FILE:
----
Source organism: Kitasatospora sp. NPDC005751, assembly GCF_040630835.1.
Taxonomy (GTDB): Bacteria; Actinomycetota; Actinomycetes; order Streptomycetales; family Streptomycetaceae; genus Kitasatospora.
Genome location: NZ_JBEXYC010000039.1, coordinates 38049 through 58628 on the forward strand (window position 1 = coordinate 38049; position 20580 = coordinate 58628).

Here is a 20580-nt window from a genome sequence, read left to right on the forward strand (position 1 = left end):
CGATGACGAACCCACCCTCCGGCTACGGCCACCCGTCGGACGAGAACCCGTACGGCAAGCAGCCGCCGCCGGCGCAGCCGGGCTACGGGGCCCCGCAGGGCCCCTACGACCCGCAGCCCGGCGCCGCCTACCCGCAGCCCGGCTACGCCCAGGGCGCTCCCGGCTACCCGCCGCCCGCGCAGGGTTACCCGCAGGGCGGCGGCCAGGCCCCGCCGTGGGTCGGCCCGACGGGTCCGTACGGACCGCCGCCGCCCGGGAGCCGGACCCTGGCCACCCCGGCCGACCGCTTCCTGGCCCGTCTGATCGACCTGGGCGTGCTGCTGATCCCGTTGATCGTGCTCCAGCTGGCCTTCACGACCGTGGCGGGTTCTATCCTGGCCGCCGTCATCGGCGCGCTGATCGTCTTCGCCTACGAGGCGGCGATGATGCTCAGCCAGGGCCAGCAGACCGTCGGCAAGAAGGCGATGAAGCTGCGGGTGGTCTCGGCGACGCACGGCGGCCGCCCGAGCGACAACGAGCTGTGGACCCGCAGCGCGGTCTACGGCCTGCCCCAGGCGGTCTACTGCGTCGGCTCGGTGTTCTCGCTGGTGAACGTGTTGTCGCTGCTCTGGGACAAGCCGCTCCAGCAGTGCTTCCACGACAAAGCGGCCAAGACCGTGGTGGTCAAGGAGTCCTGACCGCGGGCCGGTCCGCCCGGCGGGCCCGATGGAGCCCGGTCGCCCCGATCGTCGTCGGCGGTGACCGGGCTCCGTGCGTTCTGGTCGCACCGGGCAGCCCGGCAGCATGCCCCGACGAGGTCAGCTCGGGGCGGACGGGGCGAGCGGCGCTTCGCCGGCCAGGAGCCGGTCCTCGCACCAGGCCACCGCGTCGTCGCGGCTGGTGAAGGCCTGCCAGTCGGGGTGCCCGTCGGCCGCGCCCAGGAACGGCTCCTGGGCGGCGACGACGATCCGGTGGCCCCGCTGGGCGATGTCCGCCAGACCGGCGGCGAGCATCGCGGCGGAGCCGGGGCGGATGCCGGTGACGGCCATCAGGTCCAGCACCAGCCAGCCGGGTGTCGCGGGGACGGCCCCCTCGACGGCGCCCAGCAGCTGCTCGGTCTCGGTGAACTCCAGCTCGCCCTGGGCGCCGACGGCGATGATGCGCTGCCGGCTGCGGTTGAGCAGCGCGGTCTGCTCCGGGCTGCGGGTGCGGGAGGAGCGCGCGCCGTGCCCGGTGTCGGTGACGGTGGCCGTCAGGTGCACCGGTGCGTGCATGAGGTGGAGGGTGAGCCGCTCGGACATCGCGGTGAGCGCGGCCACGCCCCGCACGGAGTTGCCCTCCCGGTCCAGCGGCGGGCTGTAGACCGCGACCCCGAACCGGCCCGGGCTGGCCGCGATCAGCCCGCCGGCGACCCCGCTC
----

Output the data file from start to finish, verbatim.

Source organism: Kitasatospora sp. NPDC005751, assembly GCF_040630835.1.
Taxonomy (GTDB): Bacteria; Actinomycetota; Actinomycetes; order Streptomycetales; family Streptomycetaceae; genus Kitasatospora.
Genome location: NZ_JBEXYC010000039.1, coordinates 38049 through 58628 on the forward strand (window position 1 = coordinate 38049; position 20580 = coordinate 58628).

Here is a 20580-nt window from a genome sequence, read left to right on the forward strand (position 1 = left end):
CGATGACGAACCCACCCTCCGGCTACGGCCACCCGTCGGACGAGAACCCGTACGGCAAGCAGCCGCCGCCGGCGCAGCCGGGCTACGGGGCCCCGCAGGGCCCCTACGACCCGCAGCCCGGCGCCGCCTACCCGCAGCCCGGCTACGCCCAGGGCGCTCCCGGCTACCCGCCGCCCGCGCAGGGTTACCCGCAGGGCGGCGGCCAGGCCCCGCCGTGGGTCGGCCCGACGGGTCCGTACGGACCGCCGCCGCCCGGGAGCCGGACCCTGGCCACCCCGGCCGACCGCTTCCTGGCCCGTCTGATCGACCTGGGCGTGCTGCTGATCCCGTTGATCGTGCTCCAGCTGGCCTTCACGACCGTGGCGGGTTCTATCCTGGCCGCCGTCATCGGCGCGCTGATCGTCTTCGCCTACGAGGCGGCGATGATGCTCAGCCAGGGCCAGCAGACCGTCGGCAAGAAGGCGATGAAGCTGCGGGTGGTCTCGGCGACGCACGGCGGCCGCCCGAGCGACAACGAGCTGTGGACCCGCAGCGCGGTCTACGGCCTGCCCCAGGCGGTCTACTGCGTCGGCTCGGTGTTCTCGCTGGTGAACGTGTTGTCGCTGCTCTGGGACAAGCCGCTCCAGCAGTGCTTCCACGACAAAGCGGCCAAGACCGTGGTGGTCAAGGAGTCCTGACCGCGGGCCGGTCCGCCCGGCGGGCCCGATGGAGCCCGGTCGCCCCGATCGTCGTCGGCGGTGACCGGGCTCCGTGCGTTCTGGTCGCACCGGGCAGCCCGGCAGCATGCCCCGACGAGGTCAGCTCGGGGCGGACGGGGCGAGCGGCGCTTCGCCGGCCAGGAGCCGGTCCTCGCACCAGGCCACCGCGTCGTCGCGGCTGGTGAAGGCCTGCCAGTCGGGGTGCCCGTCGGCCGCGCCCAGGAACGGCTCCTGGGCGGCGACGACGATCCGGTGGCCCCGCTGGGCGATGTCCGCCAGACCGGCGGCGAGCATCGCGGCGGAGCCGGGGCGGATGCCGGTGACGGCCATCAGGTCCAGCACCAGCCAGCCGGGTGTCGCGGGGACGGCCCCCTCGACGGCGCCCAGCAGCTGCTCGGTCTCGGTGAACTCCAGCTCGCCCTGGGCGCCGACGGCGATGATGCGCTGCCGGCTGCGGTTGAGCAGCGCGGTCTGCTCCGGGCTGCGGGTGCGGGAGGAGCGCGCGCCGTGCCCGGTGTCGGTGACGGTGGCCGTCAGGTGCACCGGTGCGTGCATGAGGTGGAGGGTGAGCCGCTCGGACATCGCGGTGAGCGCGGCCACGCCCCGCACGGAGTTGCCCTCCCGGTCCAGCGGCGGGCTGTAGACCGCGACCCCGAACCGGCCCGGGCTGGCCGCGATCAGCCCGCCGGCGACCCCGCTC